# Getting started#

## Example notebooks (.ipynb)#

Rydberg atoms - a primer introduces Rydberg atoms and ARC package, and is a
good **starting point** to learn how to use ARC to get relevant information about
**alkali atoms** and **Rydberg states** in general.

An introduction to ARC 3.0: Alkali.ne Rydberg Calculator introduces features
added in ARC 3.0 version: support for **divalent atoms**, inter-species
calculations, atom-surface interactions, dynamic polarizability calculations
(AC Stark Shift), wave function plotting, and methods for work with optical
lattices.

- An Introduction to ARC 3.0: Alkali.ne Rydberg Calculator
- Preliminaries: general note on using ARC with Alkaline Earths
- General atom calculations with Alkaline earths
- Stark maps with Alkaline Earths
- Pair-state interactions between Rydberg states of Alkaline Earths
- Pertubative C6 calculation in the manifold of degenerate states
- Inter-species pair-state calculations
- Stark-tuned Forster resonances
- Wavefunction calculations for Alkali atom Rydberg states
- Atom-surface van der Waals interactions (C3 calculation)
- Optical lattice calculations (Bloch bands, Wannier states…)
- Calculations of dynamic polarisability and magic wavelengths for optical traps

ARC 3.1 update: support for hyperfine structure for alkali atoms expands
support for **alkali metals**: hyperfine structure is added,
and functions for dealing with Raman transitions and level structures in strong
magnetic fields (Breit-Rabi diagrams).

ARC 3.3 update: support for AC Stark shifts adds support for single atom calculations that determine Stark maps of the Rydberg manifold due to an AC electric field.

Click on the corresponding topic above to open static (HTML) version of the notebooks. If you want directly .ipynb format, open directly files form ARC repository and run them in Jupyter .

## On demand examples from online Atom calculator#

You can try using the package without installing anything on your computer. Simply point your web browser from your computer, tablet or phone to atomcalc.jqc.org.uk and use ARC online.

Online version also generates the correct code necessary for answering the questions you ask, which can be downladed and used as a starting point for running the package locally on your computer.

## Frequently asked questions (FAQ)#

If you have a question how to do a common calculation, we recommend checking above mentioned Rydberg atoms - a primer IPython notebook. For general questions about the package usage check here:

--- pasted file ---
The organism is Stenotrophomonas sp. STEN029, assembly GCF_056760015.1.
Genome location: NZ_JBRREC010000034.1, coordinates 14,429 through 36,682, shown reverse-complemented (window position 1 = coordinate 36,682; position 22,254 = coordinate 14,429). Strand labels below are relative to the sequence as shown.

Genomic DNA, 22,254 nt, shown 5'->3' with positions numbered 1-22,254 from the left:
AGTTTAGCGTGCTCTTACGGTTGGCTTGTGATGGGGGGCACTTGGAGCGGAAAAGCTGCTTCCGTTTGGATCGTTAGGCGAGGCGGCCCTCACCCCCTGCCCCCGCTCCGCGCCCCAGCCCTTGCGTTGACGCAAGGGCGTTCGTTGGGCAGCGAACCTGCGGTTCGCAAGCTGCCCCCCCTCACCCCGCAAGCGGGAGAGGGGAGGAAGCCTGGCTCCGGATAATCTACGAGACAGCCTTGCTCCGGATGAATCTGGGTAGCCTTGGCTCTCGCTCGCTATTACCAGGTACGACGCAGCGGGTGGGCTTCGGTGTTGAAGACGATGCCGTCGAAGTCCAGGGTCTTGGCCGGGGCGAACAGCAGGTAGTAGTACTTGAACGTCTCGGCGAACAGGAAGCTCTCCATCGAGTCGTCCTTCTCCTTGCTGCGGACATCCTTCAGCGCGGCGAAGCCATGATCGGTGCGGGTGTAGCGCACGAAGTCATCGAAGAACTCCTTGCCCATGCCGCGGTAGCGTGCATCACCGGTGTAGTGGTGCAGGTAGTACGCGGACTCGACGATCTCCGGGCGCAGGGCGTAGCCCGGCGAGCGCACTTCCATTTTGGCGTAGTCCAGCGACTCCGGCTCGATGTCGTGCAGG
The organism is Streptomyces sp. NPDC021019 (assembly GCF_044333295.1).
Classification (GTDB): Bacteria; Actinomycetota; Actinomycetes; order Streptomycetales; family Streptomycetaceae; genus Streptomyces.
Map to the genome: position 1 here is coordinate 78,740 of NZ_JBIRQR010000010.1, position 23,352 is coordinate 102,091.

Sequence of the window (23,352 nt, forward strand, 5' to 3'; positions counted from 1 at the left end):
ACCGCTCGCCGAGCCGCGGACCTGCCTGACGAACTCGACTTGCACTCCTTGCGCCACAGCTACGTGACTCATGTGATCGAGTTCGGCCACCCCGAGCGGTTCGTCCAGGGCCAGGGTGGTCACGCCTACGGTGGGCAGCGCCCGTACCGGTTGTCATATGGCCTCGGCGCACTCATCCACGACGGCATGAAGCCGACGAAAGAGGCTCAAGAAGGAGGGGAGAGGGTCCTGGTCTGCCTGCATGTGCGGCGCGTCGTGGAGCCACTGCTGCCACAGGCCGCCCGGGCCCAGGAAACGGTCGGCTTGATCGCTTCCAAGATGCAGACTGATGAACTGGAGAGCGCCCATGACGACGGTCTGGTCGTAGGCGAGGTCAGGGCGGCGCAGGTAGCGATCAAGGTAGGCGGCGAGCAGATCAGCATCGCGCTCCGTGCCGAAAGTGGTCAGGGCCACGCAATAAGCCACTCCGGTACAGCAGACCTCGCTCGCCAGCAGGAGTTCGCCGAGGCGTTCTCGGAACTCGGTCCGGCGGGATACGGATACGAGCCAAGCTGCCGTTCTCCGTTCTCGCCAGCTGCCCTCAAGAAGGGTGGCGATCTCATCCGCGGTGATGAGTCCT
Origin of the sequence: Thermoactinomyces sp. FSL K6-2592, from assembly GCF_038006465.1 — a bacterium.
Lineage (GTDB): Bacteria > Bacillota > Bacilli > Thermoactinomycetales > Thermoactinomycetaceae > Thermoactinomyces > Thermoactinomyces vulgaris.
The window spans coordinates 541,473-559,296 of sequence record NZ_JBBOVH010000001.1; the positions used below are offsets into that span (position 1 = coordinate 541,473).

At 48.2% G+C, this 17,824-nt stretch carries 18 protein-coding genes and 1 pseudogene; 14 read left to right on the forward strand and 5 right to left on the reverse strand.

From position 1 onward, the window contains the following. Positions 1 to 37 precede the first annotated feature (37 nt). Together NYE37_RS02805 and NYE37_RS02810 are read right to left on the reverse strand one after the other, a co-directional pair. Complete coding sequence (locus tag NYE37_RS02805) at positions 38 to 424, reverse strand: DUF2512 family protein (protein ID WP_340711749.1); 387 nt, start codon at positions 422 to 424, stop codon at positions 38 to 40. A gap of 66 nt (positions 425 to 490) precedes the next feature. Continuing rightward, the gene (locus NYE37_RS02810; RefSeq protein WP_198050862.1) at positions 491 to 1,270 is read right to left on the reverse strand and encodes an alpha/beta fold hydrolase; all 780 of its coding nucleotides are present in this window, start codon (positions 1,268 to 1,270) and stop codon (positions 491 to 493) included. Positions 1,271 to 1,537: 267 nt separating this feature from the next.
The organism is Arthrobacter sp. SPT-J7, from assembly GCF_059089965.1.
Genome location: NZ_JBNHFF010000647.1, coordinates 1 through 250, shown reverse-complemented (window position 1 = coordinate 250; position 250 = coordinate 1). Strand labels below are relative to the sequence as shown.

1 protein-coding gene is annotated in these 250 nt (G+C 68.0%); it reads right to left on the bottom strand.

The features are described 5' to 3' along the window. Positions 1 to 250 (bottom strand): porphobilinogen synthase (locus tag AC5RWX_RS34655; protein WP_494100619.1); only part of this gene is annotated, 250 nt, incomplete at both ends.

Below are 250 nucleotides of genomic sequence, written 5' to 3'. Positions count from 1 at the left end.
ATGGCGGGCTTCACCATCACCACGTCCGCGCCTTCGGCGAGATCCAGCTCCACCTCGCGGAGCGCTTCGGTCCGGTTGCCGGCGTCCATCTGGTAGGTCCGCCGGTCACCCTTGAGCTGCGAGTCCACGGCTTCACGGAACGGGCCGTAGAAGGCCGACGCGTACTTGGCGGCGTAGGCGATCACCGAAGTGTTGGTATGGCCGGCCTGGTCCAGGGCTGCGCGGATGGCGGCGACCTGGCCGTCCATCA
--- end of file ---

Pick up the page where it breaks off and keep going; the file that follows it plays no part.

**1. How to save calculation (or matrix) for later use?**

Calculations of pair-state interactions `PairStateInteractions`

and Stark maps `StarkMap`

can be easily saved at any point by calling `alkali_atom_functions.saveCalculation`

. This can be loaded later by using `alkali_atom_functions.loadSavedCalculation`

and calculation can be continued from that point.

**2. How to export results?**

If you want to export results e.g. for analysis and plotting in other programs, you can use `calculations_atom_pairstate.PairStateInteractions.exportData`

and `calculations_atom_single.StarkMap.exportData`

to export results of Stark map and Pair-state interaction calculations in **.csv** format. See documentation of corresponding functions for more details.

**3. Calculation is not outputting anything? How long does it take for calculation to finish?**

Most of the functions have progressOutput and debugOutput as an optional parameter (by default set to False) - check documentation of individual functions for details. We recommend setting at least progressOutput=True so that you have minimum output about the status of calculations. This often displays percentage of the current calculation that is finished, that you can use to estimate total time. Setting debugOutput=True outputs even more verbose output, like states in the selected basis, and individual coupling strengths etc.